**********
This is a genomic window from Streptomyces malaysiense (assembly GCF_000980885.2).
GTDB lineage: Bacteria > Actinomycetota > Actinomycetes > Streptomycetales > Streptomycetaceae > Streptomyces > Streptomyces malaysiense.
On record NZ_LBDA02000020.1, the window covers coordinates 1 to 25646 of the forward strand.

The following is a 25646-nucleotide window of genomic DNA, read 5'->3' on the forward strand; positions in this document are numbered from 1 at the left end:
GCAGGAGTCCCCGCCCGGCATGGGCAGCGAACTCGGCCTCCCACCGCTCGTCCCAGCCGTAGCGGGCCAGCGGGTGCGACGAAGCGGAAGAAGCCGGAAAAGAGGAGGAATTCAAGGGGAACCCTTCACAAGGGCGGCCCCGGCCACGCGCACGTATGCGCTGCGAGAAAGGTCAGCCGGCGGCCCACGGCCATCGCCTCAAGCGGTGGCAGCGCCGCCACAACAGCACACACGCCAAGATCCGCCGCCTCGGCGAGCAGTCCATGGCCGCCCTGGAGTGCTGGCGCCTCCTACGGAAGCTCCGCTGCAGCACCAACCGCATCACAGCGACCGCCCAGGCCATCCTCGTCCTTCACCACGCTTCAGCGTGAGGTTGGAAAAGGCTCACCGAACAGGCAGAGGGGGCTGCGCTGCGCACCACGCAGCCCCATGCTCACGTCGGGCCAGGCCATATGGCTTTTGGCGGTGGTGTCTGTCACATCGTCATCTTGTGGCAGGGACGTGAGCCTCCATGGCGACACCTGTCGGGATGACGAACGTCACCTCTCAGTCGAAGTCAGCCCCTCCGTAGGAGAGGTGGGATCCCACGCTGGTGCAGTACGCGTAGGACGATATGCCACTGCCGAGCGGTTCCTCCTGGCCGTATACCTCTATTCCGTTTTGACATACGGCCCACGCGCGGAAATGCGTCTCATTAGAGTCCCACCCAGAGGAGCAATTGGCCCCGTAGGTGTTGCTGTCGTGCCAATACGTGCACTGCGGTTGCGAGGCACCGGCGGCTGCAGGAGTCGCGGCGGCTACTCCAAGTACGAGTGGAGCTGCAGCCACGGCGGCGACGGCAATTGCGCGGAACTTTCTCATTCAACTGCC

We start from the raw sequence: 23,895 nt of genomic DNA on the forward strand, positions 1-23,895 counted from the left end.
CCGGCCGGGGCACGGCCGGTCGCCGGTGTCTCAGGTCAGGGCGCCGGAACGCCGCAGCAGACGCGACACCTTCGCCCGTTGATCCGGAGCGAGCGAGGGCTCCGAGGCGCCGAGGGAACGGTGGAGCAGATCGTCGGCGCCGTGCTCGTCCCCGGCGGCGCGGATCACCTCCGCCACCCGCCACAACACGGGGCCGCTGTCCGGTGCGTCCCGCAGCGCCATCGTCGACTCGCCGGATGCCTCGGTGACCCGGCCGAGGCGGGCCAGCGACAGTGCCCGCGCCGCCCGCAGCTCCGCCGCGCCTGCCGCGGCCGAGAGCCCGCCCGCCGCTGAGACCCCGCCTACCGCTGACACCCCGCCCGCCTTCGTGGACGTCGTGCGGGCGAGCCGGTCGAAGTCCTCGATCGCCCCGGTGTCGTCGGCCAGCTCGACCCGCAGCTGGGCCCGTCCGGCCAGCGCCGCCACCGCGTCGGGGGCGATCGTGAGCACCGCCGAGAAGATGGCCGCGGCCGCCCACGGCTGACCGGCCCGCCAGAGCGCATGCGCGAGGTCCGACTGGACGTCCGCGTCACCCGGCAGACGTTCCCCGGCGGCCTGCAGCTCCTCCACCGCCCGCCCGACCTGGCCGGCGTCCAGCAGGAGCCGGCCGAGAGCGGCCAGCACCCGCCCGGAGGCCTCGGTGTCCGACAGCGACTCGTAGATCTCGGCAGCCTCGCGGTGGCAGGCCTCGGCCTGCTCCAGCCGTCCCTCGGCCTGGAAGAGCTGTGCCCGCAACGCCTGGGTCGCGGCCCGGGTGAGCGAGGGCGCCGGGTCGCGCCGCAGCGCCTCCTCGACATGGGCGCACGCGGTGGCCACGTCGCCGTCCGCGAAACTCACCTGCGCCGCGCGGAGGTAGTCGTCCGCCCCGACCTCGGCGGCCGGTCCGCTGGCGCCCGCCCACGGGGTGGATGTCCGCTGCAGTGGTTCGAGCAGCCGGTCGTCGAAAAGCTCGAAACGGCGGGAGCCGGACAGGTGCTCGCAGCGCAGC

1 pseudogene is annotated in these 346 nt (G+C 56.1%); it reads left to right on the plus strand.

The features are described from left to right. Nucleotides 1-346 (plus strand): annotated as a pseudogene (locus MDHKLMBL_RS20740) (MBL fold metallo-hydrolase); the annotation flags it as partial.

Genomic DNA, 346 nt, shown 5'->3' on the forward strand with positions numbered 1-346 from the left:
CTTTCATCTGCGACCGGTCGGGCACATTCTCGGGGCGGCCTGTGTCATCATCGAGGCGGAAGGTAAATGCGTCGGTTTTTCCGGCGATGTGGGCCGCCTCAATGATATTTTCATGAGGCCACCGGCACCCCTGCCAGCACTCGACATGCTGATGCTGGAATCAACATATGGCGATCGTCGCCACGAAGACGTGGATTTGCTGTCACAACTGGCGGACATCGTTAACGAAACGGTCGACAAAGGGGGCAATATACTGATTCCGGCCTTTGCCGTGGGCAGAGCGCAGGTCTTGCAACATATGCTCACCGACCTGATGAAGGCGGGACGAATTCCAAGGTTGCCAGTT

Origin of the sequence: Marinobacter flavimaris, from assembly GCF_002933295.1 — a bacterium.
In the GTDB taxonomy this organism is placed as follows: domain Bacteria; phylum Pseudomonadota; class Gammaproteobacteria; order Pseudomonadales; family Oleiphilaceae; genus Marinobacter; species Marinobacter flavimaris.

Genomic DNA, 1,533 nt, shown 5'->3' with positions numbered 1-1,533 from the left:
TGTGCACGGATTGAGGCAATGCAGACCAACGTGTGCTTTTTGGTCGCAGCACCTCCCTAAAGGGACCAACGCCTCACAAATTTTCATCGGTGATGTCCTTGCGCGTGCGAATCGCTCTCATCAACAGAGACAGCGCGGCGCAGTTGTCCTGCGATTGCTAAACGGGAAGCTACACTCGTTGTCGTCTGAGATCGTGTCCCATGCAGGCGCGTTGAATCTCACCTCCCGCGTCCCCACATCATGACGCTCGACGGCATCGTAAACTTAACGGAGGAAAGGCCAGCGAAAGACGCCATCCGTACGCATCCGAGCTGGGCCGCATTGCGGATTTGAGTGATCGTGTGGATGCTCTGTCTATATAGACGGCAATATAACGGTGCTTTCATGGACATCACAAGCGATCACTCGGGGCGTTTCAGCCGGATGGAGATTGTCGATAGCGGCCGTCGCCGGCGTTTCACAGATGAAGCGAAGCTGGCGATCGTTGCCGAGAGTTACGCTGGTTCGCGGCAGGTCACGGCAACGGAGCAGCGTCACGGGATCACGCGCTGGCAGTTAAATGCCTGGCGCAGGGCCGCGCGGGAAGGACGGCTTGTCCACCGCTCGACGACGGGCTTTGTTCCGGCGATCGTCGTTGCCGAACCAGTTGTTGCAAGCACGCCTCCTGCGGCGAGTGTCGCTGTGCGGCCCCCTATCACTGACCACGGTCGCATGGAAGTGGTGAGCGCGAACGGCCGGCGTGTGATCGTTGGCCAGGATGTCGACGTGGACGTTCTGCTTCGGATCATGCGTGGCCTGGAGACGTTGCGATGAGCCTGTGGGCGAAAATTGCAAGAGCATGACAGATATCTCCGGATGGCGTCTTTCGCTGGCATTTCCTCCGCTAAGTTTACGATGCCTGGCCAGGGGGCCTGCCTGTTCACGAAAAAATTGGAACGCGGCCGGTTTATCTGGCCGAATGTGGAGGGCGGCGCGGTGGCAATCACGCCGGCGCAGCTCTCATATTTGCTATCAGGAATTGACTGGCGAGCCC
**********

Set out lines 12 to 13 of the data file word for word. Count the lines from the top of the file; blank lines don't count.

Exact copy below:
Origin of the sequence: Marinobacter flavimaris, from assembly GCF_002933295.1 — a bacterium.
In the GTDB taxonomy this organism is placed as follows: domain Bacteria; phylum Pseudomonadota; class Gammaproteobacteria; order Pseudomonadales; family Oleiphilaceae; genus Marinobacter; species Marinobacter flavimaris.